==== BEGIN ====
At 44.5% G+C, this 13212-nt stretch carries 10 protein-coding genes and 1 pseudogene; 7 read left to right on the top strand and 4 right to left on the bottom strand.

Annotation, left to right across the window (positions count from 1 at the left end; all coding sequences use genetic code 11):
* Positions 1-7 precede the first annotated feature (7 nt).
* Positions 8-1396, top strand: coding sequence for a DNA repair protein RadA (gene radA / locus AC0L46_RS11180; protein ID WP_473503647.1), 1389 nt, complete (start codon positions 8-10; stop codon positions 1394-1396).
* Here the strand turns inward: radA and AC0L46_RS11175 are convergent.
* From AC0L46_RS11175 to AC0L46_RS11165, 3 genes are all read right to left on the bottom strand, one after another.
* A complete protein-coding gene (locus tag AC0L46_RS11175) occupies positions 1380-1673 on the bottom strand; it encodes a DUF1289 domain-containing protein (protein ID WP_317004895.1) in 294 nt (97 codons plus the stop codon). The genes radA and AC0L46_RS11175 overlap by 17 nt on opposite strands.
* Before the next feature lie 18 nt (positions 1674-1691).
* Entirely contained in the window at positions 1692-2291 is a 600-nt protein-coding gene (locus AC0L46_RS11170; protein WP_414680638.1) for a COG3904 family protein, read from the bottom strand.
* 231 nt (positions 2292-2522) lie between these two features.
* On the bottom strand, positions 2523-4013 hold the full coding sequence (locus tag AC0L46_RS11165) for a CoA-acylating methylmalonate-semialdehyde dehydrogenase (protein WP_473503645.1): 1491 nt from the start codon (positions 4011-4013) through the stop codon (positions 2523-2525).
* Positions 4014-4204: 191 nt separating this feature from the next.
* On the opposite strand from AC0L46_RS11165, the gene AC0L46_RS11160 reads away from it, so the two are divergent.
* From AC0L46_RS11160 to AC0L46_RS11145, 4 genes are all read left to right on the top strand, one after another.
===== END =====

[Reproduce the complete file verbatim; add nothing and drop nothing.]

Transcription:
At 44.5% G+C, this 13212-nt stretch carries 10 protein-coding genes and 1 pseudogene; 7 read left to right on the top strand and 4 right to left on the bottom strand.

Annotation, left to right across the window (positions count from 1 at the left end; all coding sequences use genetic code 11):
* Positions 1-7 precede the first annotated feature (7 nt).
* Positions 8-1396, top strand: coding sequence for a DNA repair protein RadA (gene radA / locus AC0L46_RS11180; protein ID WP_473503647.1), 1389 nt, complete (start codon positions 8-10; stop codon positions 1394-1396).
* Here the strand turns inward: radA and AC0L46_RS11175 are convergent.
* From AC0L46_RS11175 to AC0L46_RS11165, 3 genes are all read right to left on the bottom strand, one after another.
* A complete protein-coding gene (locus tag AC0L46_RS11175) occupies positions 1380-1673 on the bottom strand; it encodes a DUF1289 domain-containing protein (protein ID WP_317004895.1) in 294 nt (97 codons plus the stop codon). The genes radA and AC0L46_RS11175 overlap by 17 nt on opposite strands.
* Before the next feature lie 18 nt (positions 1674-1691).
* Entirely contained in the window at positions 1692-2291 is a 600-nt protein-coding gene (locus AC0L46_RS11170; protein WP_414680638.1) for a COG3904 family protein, read from the bottom strand.
* 231 nt (positions 2292-2522) lie between these two features.
* On the bottom strand, positions 2523-4013 hold the full coding sequence (locus tag AC0L46_RS11165) for a CoA-acylating methylmalonate-semialdehyde dehydrogenase (protein WP_473503645.1): 1491 nt from the start codon (positions 4011-4013) through the stop codon (positions 2523-2525).
* Positions 4014-4204: 191 nt separating this feature from the next.
* On the opposite strand from AC0L46_RS11165, the gene AC0L46_RS11160 reads away from it, so the two are divergent.
* From AC0L46_RS11160 to AC0L46_RS11145, 4 genes are all read left to right on the top strand, one after another.